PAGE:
I recently visited Berlin, staying in what had been East Berlin not far from Karl-Marx Allee (formerly Stalin Allee) and visiting the remains of the Berlin Wall and a museum showing what life was like in the DDR. The reminder of the failures and repression of the Soviet regime, the basic inability to create an environment in which its citizens could thrive, was striking.
It is well known that Marx said very little about what he thought was to come in the communist future. It’s therefore difficult to know whether the Soviet attempt to implement his theories was close to what he had in mind or not. Reading some of the brief moments where Marx does write about the future it is hard to believe that he would have agreed that this outcome is what communism should aim for.
For example in a section from “Precapitalist Economic Formations” (part of the “Grundrisse” notebooks published separately with a superb opening essay by Eric Hobsbawm) Marx describes capitalism as a system which prioritises the creation and accumulation of wealth for its own sake, that this is the goal of the production. The modern world is one “in which production is the aim of man and wealth the aim of production” (Marx 1964, p.84). Things are made because they help capitalists accumulate, rather than because they are necessarily useful to people. The modern capitalist world is one in which ordinary people cannot develop to their potential because their needs are subordinated to the accumulation of wealth.
Marx describes the world of the past in very different terms. That of ‘the ancients’ is described as taking little interest in maximising production. Instead the ancient world is one where “man always appears… as the aim of production” something which “seems very much more exalted than the modern world”. Creating the conditions for the development of society in the desired direction is the priority.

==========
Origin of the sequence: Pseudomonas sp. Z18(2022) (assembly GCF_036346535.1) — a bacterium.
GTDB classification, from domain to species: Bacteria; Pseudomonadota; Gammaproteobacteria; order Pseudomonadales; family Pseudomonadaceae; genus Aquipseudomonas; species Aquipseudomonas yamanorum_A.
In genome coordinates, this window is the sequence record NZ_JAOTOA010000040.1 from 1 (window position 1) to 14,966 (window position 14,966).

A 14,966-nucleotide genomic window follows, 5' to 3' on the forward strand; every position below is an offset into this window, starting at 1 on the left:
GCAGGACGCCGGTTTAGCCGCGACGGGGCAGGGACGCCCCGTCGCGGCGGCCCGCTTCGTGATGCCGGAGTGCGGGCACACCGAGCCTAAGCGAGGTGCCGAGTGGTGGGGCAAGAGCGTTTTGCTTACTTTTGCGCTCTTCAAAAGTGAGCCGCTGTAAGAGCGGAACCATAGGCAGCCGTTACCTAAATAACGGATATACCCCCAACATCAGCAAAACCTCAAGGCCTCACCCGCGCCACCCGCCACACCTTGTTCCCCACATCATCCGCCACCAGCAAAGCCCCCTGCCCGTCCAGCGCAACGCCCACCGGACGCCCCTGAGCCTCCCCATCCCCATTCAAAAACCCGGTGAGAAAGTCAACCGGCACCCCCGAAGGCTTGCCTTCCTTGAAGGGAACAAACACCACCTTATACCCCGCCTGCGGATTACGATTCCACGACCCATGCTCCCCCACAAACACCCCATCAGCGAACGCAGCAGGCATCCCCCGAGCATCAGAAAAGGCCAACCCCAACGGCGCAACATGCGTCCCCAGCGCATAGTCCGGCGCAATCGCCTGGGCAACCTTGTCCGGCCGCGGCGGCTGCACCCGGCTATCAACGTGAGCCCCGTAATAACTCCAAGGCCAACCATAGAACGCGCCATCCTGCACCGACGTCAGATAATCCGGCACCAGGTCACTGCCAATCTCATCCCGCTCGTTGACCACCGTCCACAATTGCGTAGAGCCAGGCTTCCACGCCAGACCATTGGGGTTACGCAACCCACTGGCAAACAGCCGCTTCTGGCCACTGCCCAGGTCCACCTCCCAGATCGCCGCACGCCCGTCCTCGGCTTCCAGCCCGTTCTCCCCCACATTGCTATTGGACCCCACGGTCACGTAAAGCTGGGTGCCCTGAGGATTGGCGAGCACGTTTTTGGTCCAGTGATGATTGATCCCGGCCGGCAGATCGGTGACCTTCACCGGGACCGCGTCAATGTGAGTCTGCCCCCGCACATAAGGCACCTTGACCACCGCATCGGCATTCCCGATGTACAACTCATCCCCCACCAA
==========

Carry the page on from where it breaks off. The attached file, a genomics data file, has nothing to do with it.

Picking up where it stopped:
“Wealth does not appear as the aim of production… The enquiry is always about what kind of property creates the best citizens.”
(Marx 1964, p.84)
“Hence in one way the child like world of the ancients appears to be superior.”
(Marx 1964, p.85)
Marx then goes on to describe how after “peeling away the bourgeois form” true wealth consists of the full development of human “creative dispositions… unmeasured by any previously established yardstick”. That the evolution of “all human powers as such… [is] an end in itself.” (Marx 1964, p.84-85).
“What is this, if not a situation where man does not reproduce himself in any determined form, but produces his totality? Where he does not seek to remain something formed by the past, but is in the absolute movement of becoming?”
(Marx 1964, p.85)
Unpicking the Hegelian language this is making a similar point to a well known passage from the German Ideology of 1845.
“in communist society… society regulates the general production and thus makes it possible for me to one thing today and another tomorrow, to hunt in the morning, fish in the afternoon, rear cattle in the evening, criticise after dinner just as I have a mind, without ever becoming hunter, fisherman, shepherd, or critic. This fixation of social activity, this consolidation of what we ourselves produce into an objective power above us, growing out of our control, thwarting our expectations, bringing to naught our calculations, is one of the chief factors in historical development up till now.”
(Marx 1970, p.53)
The controlling power of capital prevents the majority of people from realising their true potential. It acts as a power over them to feed the needs of the productive machinery, whose only goal is to accumulate more wealth.
It seems odd then to associate the Marx who believes in removing barriers to human development with the Marx of the Soviet bloc. The two don’t seem connected, although it would certainly be argued by some that whatever Marx suggested repression is the natural outcome of attempting to implement socialist economic policies.
I don’t accept that the Soviet period can be dismissed as “not real communism”. As I’ve written before, the progressive left have to accept that Soviet communism was one attempt to implement Marx’s theories in practice and create a more just society, and what’s more accept that that attempt failed in dictatorship and repression.
It is however the focus on creating the conditions for the development of human capability that is one of the things that makes Marx an interesting thinker. As suggested by Alain Badiou in “The Communist Hypothesis” despite the visible failures of communism, we can’t stop believing that a more just and equal society is possible. Even if we haven’t found how to get there yet that’s no reason to give up.
Marx, Karl Precapitalist Economic Formations (Lawrence & Wishart, London, 1964)
Marx, Karl The German Ideology (Lawrence & Wishart, London, 1970)
Badiou, Alain The Communist Hypothesis (Verso, London, 2015)